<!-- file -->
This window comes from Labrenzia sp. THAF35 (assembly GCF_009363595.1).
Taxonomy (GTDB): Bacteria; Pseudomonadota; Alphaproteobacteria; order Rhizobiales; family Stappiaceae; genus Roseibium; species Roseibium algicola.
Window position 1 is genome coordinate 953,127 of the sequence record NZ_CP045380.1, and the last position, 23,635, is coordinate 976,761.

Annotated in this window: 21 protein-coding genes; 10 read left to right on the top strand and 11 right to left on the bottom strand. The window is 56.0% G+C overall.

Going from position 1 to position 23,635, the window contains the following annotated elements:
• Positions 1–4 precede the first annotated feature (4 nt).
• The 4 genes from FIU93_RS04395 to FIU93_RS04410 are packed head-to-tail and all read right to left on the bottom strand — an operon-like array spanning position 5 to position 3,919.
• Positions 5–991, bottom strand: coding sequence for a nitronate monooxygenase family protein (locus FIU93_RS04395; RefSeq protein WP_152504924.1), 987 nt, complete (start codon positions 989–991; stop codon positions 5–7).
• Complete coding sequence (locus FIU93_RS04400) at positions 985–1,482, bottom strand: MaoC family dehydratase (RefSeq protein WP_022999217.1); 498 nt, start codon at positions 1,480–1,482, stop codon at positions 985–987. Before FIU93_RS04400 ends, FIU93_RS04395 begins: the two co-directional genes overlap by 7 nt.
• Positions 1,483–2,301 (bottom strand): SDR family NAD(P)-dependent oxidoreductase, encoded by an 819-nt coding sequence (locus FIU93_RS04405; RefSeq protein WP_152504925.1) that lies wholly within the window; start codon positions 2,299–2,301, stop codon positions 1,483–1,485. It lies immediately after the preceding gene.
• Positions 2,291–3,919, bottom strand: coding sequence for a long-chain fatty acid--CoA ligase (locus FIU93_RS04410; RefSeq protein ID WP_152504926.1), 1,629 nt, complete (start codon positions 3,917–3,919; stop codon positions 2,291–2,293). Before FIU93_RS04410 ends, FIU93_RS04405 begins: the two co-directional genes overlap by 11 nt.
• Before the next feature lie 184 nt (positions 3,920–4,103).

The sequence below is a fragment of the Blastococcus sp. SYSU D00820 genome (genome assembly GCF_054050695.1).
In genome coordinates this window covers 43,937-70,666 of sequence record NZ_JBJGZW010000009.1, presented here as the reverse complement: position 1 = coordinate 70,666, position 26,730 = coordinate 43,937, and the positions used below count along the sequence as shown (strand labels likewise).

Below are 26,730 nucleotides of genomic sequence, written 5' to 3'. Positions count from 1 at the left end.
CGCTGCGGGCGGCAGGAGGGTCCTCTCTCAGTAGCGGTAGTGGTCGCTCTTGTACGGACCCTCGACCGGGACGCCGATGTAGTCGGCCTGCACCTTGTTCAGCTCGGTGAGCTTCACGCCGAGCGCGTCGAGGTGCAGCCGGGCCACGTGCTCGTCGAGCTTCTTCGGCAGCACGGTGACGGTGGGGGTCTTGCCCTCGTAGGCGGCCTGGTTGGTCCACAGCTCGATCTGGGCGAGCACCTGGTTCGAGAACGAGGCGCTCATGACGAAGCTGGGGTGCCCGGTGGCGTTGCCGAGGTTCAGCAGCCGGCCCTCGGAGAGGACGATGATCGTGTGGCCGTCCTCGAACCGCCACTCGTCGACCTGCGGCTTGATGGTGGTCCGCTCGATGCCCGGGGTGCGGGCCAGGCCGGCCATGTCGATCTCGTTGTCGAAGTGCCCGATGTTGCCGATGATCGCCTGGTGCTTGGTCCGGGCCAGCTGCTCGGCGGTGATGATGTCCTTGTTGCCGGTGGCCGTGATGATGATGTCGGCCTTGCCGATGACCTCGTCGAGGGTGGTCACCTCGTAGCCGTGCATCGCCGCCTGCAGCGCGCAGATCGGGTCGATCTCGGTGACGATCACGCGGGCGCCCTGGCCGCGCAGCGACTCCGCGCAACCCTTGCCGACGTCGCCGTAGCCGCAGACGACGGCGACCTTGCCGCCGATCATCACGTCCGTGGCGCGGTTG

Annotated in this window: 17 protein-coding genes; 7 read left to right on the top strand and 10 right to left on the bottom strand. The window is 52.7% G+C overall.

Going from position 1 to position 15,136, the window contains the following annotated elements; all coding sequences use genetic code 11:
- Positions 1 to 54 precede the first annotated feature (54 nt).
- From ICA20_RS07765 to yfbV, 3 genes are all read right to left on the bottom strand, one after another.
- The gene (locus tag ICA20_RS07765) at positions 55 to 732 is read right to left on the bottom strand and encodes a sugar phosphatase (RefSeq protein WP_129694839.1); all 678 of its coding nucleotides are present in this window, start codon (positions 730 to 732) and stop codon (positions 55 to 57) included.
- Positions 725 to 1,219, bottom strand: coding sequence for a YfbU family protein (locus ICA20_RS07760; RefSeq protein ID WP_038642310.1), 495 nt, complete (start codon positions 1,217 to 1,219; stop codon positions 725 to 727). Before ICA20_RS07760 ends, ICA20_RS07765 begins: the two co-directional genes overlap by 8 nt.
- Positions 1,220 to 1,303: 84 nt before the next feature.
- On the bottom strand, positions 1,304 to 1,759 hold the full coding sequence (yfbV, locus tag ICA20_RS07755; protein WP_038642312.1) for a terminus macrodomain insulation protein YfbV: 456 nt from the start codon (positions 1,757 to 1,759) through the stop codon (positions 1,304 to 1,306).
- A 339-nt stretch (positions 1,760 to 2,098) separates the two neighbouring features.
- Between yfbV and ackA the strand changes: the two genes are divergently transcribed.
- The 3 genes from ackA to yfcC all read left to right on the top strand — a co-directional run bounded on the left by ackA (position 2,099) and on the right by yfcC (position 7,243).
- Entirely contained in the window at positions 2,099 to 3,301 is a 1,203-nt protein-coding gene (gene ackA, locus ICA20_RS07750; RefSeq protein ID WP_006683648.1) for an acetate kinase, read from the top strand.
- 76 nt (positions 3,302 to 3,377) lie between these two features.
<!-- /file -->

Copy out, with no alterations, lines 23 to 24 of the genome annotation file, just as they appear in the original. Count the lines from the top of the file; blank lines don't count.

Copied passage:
- Positions 1,220 to 1,303: 84 nt before the next feature.
- On the bottom strand, positions 1,304 to 1,759 hold the full coding sequence (yfbV, locus tag ICA20_RS07755; protein WP_038642312.1) for a terminus macrodomain insulation protein YfbV: 456 nt from the start codon (positions 1,757 to 1,759) through the stop codon (positions 1,304 to 1,306).